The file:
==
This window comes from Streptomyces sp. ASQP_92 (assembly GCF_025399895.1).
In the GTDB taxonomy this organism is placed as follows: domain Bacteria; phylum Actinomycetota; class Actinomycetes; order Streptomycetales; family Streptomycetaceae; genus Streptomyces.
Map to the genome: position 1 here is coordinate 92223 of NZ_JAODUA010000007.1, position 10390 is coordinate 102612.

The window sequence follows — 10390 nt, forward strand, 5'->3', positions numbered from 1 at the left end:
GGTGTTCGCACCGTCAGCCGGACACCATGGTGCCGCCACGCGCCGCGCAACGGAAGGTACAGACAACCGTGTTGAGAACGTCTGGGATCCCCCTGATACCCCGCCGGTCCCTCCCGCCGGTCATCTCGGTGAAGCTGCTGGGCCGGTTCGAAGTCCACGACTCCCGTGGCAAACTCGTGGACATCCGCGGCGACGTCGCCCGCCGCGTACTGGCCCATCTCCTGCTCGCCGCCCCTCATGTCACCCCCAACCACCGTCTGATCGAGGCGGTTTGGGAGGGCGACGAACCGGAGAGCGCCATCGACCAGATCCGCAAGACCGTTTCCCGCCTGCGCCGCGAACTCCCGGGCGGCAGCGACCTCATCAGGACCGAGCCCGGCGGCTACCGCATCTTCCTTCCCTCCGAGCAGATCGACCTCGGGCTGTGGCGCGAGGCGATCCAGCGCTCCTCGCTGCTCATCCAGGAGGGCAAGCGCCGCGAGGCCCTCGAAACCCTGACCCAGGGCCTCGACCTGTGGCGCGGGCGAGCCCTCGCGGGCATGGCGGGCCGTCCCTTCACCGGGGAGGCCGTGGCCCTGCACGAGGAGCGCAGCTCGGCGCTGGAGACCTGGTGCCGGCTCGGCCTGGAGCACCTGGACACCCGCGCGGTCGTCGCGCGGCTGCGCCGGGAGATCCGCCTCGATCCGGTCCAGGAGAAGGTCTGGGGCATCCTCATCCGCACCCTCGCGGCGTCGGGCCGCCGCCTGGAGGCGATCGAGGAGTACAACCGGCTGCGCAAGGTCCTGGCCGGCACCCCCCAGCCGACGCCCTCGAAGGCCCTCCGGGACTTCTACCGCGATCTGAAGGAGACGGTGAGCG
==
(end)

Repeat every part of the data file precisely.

This window comes from Streptomyces sp. ASQP_92 (assembly GCF_025399895.1).
In the GTDB taxonomy this organism is placed as follows: domain Bacteria; phylum Actinomycetota; class Actinomycetes; order Streptomycetales; family Streptomycetaceae; genus Streptomyces.
Map to the genome: position 1 here is coordinate 92223 of NZ_JAODUA010000007.1, position 10390 is coordinate 102612.

The window sequence follows — 10390 nt, forward strand, 5'->3', positions numbered from 1 at the left end:
GGTGTTCGCACCGTCAGCCGGACACCATGGTGCCGCCACGCGCCGCGCAACGGAAGGTACAGACAACCGTGTTGAGAACGTCTGGGATCCCCCTGATACCCCGCCGGTCCCTCCCGCCGGTCATCTCGGTGAAGCTGCTGGGCCGGTTCGAAGTCCACGACTCCCGTGGCAAACTCGTGGACATCCGCGGCGACGTCGCCCGCCGCGTACTGGCCCATCTCCTGCTCGCCGCCCCTCATGTCACCCCCAACCACCGTCTGATCGAGGCGGTTTGGGAGGGCGACGAACCGGAGAGCGCCATCGACCAGATCCGCAAGACCGTTTCCCGCCTGCGCCGCGAACTCCCGGGCGGCAGCGACCTCATCAGGACCGAGCCCGGCGGCTACCGCATCTTCCTTCCCTCCGAGCAGATCGACCTCGGGCTGTGGCGCGAGGCGATCCAGCGCTCCTCGCTGCTCATCCAGGAGGGCAAGCGCCGCGAGGCCCTCGAAACCCTGACCCAGGGCCTCGACCTGTGGCGCGGGCGAGCCCTCGCGGGCATGGCGGGCCGTCCCTTCACCGGGGAGGCCGTGGCCCTGCACGAGGAGCGCAGCTCGGCGCTGGAGACCTGGTGCCGGCTCGGCCTGGAGCACCTGGACACCCGCGCGGTCGTCGCGCGGCTGCGCCGGGAGATCCGCCTCGATCCGGTCCAGGAGAAGGTCTGGGGCATCCTCATCCGCACCCTCGCGGCGTCGGGCCGCCGCCTGGAGGCGATCGAGGAGTACAACCGGCTGCGCAAGGTCCTGGCCGGCACCCCCCAGCCGACGCCCTCGAAGGCCCTCCGGGACTTCTACCGCGATCTGAAGGAGACGGTGAGCG